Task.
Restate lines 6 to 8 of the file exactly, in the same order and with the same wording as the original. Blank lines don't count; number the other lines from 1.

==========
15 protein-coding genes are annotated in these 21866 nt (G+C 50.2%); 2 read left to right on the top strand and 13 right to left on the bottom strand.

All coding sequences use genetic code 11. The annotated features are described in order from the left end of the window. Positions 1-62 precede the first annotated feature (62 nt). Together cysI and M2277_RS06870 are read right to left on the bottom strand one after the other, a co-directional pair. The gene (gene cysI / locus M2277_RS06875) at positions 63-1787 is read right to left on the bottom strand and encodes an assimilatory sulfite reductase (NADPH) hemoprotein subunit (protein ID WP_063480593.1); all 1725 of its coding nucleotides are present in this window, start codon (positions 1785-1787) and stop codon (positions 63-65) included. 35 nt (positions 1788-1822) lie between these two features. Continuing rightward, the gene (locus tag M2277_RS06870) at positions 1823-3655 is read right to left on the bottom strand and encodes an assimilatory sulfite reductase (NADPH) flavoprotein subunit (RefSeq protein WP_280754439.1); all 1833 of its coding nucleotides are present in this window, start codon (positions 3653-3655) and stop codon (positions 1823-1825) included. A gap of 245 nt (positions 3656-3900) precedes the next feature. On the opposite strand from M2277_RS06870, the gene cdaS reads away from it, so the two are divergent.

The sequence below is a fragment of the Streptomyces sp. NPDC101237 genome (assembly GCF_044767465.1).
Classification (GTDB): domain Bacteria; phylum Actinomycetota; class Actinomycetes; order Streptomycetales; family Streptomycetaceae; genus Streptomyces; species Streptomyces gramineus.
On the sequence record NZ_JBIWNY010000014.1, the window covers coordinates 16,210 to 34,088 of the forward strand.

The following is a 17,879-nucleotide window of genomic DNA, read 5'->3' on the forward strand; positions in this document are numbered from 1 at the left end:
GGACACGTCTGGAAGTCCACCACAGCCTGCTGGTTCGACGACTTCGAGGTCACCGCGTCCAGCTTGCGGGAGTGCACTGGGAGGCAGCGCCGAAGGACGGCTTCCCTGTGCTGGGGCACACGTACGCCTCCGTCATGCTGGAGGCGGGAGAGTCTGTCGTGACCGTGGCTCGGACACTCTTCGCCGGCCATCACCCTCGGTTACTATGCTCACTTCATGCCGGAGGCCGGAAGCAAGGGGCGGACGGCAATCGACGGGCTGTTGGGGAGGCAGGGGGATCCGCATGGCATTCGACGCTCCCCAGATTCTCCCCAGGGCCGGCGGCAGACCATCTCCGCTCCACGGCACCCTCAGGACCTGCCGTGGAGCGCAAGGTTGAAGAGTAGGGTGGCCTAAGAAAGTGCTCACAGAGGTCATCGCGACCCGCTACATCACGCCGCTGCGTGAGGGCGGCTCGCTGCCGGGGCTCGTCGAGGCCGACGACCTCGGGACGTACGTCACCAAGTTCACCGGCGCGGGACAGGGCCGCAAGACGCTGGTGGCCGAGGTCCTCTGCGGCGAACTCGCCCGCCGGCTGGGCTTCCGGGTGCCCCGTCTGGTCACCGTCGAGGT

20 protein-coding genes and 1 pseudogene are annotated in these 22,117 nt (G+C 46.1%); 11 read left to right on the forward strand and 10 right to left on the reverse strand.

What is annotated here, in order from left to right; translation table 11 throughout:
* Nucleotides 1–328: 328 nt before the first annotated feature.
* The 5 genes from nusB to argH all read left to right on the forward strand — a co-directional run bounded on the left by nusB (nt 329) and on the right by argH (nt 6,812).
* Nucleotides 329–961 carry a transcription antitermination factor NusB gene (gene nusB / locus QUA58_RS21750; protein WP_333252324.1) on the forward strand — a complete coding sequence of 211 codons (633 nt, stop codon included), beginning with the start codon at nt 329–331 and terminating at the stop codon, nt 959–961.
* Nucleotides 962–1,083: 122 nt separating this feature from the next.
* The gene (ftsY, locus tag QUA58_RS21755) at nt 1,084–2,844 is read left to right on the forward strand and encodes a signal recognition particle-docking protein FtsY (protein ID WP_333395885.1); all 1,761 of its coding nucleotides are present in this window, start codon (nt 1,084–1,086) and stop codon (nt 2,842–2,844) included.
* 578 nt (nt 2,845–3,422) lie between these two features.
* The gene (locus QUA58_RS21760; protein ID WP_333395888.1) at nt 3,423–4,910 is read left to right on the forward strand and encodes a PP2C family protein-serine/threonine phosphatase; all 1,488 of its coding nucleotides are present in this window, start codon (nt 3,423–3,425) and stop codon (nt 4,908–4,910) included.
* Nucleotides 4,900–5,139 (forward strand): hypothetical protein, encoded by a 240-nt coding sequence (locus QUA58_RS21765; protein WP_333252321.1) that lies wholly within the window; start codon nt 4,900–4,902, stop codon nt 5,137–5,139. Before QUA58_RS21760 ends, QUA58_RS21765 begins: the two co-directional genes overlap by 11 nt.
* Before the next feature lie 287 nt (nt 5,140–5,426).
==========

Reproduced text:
The following is a 17,879-nucleotide window of genomic DNA, read 5'->3' on the forward strand; positions in this document are numbered from 1 at the left end:
GGACACGTCTGGAAGTCCACCACAGCCTGCTGGTTCGACGACTTCGAGGTCACCGCGTCCAGCTTGCGGGAGTGCACTGGGAGGCAGCGCCGAAGGACGGCTTCCCTGTGCTGGGGCACACGTACGCCTCCGTCATGCTGGAGGCGGGAGAGTCTGTCGTGACCGTGGCTCGGACACTCTTCGCCGGCCATCACCCTCGGTTACTATGCTCACTTCATGCCGGAGGCCGGAAGCAAGGGGCGGACGGCAATCGACGGGCTGTTGGGGAGGCAGGGGGATCCGCATGGCATTCGACGCTCCCCAGATTCTCCCCAGGGCCGGCGGCAGACCATCTCCGCTCCACGGCACCCTCAGGACCTGCCGTGGAGCGCAAGGTTGAAGAGTAGGGTGGCCTAAGAAAGTGCTCACAGAGGTCATCGCGACCCGCTACATCACGCCGCTGCGTGAGGGCGGCTCGCTGCCGGGGCTCGTCGAGGCCGACGACCTCGGGACGTACGTCACCAAGTTCACCGGCGCGGGACAGGGCCGCAAGACGCTGGTGGCCGAGGTCCTCTGCGGCGAACTCGCCCGCCGGCTGGGCTTCCGGGTGCCCCGTCTGGTCACCGTCGAGGT

20 protein-coding genes and 1 pseudogene are annotated in these 22,117 nt (G+C 46.1%); 11 read left to right on the forward strand and 10 right to left on the reverse strand.